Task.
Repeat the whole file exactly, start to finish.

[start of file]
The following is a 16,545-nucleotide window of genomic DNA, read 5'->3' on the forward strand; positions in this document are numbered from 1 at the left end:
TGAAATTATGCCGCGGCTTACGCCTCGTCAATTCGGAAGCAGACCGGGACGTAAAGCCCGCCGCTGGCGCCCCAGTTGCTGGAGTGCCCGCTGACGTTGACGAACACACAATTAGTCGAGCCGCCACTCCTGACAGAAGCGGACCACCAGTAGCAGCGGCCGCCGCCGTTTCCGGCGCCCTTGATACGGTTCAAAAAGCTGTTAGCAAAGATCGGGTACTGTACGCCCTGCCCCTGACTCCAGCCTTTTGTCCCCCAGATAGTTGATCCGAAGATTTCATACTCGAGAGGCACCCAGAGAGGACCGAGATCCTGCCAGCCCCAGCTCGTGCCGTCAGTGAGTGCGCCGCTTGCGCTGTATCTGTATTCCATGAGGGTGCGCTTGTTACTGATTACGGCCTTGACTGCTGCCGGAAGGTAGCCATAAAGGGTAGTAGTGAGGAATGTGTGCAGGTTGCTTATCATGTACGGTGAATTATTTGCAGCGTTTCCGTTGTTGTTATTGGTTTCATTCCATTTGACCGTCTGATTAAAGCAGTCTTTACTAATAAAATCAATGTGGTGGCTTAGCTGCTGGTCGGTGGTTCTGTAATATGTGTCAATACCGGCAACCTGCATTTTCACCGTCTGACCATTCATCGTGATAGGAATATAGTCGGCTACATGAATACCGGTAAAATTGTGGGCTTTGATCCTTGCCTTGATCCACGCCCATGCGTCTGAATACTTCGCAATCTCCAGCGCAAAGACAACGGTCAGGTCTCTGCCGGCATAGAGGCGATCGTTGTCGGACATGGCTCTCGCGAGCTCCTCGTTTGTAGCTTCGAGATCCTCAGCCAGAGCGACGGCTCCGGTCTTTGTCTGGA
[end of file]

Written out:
The following is a 16,545-nucleotide window of genomic DNA, read 5'->3' on the forward strand; positions in this document are numbered from 1 at the left end:
TGAAATTATGCCGCGGCTTACGCCTCGTCAATTCGGAAGCAGACCGGGACGTAAAGCCCGCCGCTGGCGCCCCAGTTGCTGGAGTGCCCGCTGACGTTGACGAACACACAATTAGTCGAGCCGCCACTCCTGACAGAAGCGGACCACCAGTAGCAGCGGCCGCCGCCGTTTCCGGCGCCCTTGATACGGTTCAAAAAGCTGTTAGCAAAGATCGGGTACTGTACGCCCTGCCCCTGACTCCAGCCTTTTGTCCCCCAGATAGTTGATCCGAAGATTTCATACTCGAGAGGCACCCAGAGAGGACCGAGATCCTGCCAGCCCCAGCTCGTGCCGTCAGTGAGTGCGCCGCTTGCGCTGTATCTGTATTCCATGAGGGTGCGCTTGTTACTGATTACGGCCTTGACTGCTGCCGGAAGGTAGCCATAAAGGGTAGTAGTGAGGAATGTGTGCAGGTTGCTTATCATGTACGGTGAATTATTTGCAGCGTTTCCGTTGTTGTTATTGGTTTCATTCCATTTGACCGTCTGATTAAAGCAGTCTTTACTAATAAAATCAATGTGGTGGCTTAGCTGCTGGTCGGTGGTTCTGTAATATGTGTCAATACCGGCAACCTGCATTTTCACCGTCTGACCATTCATCGTGATAGGAATATAGTCGGCTACATGAATACCGGTAAAATTGTGGGCTTTGATCCTTGCCTTGATCCACGCCCATGCGTCTGAATACTTCGCAATCTCCAGCGCAAAGACAACGGTCAGGTCTCTGCCGGCATAGAGGCGATCGTTGTCGGACATGGCTCTCGCGAGCTCCTCGTTTGTAGCTTCGAGATCCTCAGCCAGAGCGACGGCTCCGGTCTTTGTCTGGA